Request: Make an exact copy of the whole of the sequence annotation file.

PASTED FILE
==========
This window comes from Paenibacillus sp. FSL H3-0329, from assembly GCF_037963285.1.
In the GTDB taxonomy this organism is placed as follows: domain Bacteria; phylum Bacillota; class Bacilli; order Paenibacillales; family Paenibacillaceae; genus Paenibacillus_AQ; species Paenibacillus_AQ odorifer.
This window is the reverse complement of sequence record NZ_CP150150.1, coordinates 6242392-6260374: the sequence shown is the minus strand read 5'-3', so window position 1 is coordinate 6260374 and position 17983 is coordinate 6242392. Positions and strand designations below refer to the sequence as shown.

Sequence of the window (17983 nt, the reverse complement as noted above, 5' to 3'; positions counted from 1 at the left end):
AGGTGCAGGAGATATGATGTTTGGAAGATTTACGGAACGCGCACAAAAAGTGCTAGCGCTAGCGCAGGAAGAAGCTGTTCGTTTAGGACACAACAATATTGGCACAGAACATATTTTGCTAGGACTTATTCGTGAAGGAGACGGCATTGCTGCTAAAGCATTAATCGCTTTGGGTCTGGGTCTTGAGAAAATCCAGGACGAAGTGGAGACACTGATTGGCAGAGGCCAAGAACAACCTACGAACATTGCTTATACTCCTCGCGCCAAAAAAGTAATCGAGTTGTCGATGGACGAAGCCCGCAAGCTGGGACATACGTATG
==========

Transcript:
This window comes from Paenibacillus sp. FSL H3-0329, from assembly GCF_037963285.1.
In the GTDB taxonomy this organism is placed as follows: domain Bacteria; phylum Bacillota; class Bacilli; order Paenibacillales; family Paenibacillaceae; genus Paenibacillus_AQ; species Paenibacillus_AQ odorifer.
This window is the reverse complement of sequence record NZ_CP150150.1, coordinates 6242392-6260374: the sequence shown is the minus strand read 5'-3', so window position 1 is coordinate 6260374 and position 17983 is coordinate 6242392. Positions and strand designations below refer to the sequence as shown.

Sequence of the window (17983 nt, the reverse complement as noted above, 5' to 3'; positions counted from 1 at the left end):
AGGTGCAGGAGATATGATGTTTGGAAGATTTACGGAACGCGCACAAAAAGTGCTAGCGCTAGCGCAGGAAGAAGCTGTTCGTTTAGGACACAACAATATTGGCACAGAACATATTTTGCTAGGACTTATTCGTGAAGGAGACGGCATTGCTGCTAAAGCATTAATCGCTTTGGGTCTGGGTCTTGAGAAAATCCAGGACGAAGTGGAGACACTGATTGGCAGAGGCCAAGAACAACCTACGAACATTGCTTATACTCCTCGCGCCAAAAAAGTAATCGAGTTGTCGATGGACGAAGCCCGCAAGCTGGGACATACGTATG